The old saying is there's a lot of leeway in a three-way but even that gets tested in The Other Woman, which opens Friday at the Whistler Village 8. On the surface it's about a girl (Cameron Diaz) who falls in love with a guy (Nikolaj Coster-Waldau), only to find he has a wife (Leslie Mann). So the scorned women become instant best friends then uncover and befriend another other woman (Kate Upton in a bikini) so all three can plot revenge.
Directed by Nick Cassavettes (The Notebook and Alpha Dog) The Other Woman shows signs of promise thanks to the acting skills and other assets of its three central females, but ultimate this one is sunk by a highly implausible script that toys with real craziness and slapstick comedy but never manages to get the dosage right. Leslie Mann is always good and the Kate Upton bikini shots might be enough to trick some dudes into checking this out on a date night but believe me, it's a trap.
The other old saying is if it ain't broke don't fix it and Trailer Park Boys 3: Don't Legalize It takes that to the bank. Canada's beloved trio of miscreants hit the road in this one, and journey to Montreal and Ontario in a flick hung on the premise that if Ottawa legalizes marijuana that will be the end of Ricky's new super-slick grow-op business. So the boys band together to convince the Canadian government to do the wrong thing. Isn't it ironic, eh?
With a 9th TV season coming down the pipe and this third movie sequel the Boys are definitely not reinventing the bong with this one but true fans should eat it up like a second bag of M&Ms. If anything Don't Legalize It should be a good teaser for The Boys' stand up performances at Pemberton Music Festival this summer (where they will presumably meet Snoop Dogg and collide two long-established weed universes in one single quasar-puff of awesomeness).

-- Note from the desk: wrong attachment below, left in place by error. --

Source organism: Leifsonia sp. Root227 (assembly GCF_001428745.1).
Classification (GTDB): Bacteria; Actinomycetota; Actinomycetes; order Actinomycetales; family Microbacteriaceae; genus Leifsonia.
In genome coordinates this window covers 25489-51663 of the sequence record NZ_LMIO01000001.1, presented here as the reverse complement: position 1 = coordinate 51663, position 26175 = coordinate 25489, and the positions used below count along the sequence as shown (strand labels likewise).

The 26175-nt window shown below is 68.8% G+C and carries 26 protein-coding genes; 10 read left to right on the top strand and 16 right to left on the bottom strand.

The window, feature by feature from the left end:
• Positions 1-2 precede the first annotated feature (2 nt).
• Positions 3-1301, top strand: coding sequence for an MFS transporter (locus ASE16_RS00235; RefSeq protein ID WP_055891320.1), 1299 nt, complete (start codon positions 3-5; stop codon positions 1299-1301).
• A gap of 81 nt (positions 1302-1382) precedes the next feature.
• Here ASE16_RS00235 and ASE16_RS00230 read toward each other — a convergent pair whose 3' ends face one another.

Speaking of awesomeness, Grand Budapest Hotel is also playing at the Village 8. That's the new Wes Anderson flick, a slapstick-ish tour de force from one of the most creative auteurs of the past 25 years. This one is must-see if you like your popcorn with a side of intelligence and wit and beautifully conceived mise en scene.
Heaven is for Real is some kind of religious miracle story based on a bestselling non-fiction book of the same name and starring Greg Kinnear (Stuck On You, Little Miss Sunshine). I haven't seen it (no desire to, either) but apparently one of the greatest revelations is that Jesus looks like a young Kenny Rogers. I knew that song The Gambler was too good to be penned by a mere mortal.
Speaking of Heaven, pour some on the block for Paul Walker, the Fast and Furious star who tragically died in an auto accident last November. Irony sucks sometimes because Paul was, by all accounts, a very kind and charitable person and not that bad of an actor either. Brick Mansions, opening Friday, stars Walker as a good-hearted cop working the beat in a futuristic dystopian Detroit slum who has to team up with a drug dealer (the RZA) to save a young woman and maybe an entire city. There were no pre-screeners but director Luc Besson usually dishes up tolerable action flicks (even though his career seemed to peak with 1997's The Fifth Element). Paul Walker's last screen appearance is said to be another Fast and Furious flick set for release in spring 2015. RIP to true class act.
Johnny Depp also has a film out, Transcendence, but we'll have to get to that next week...
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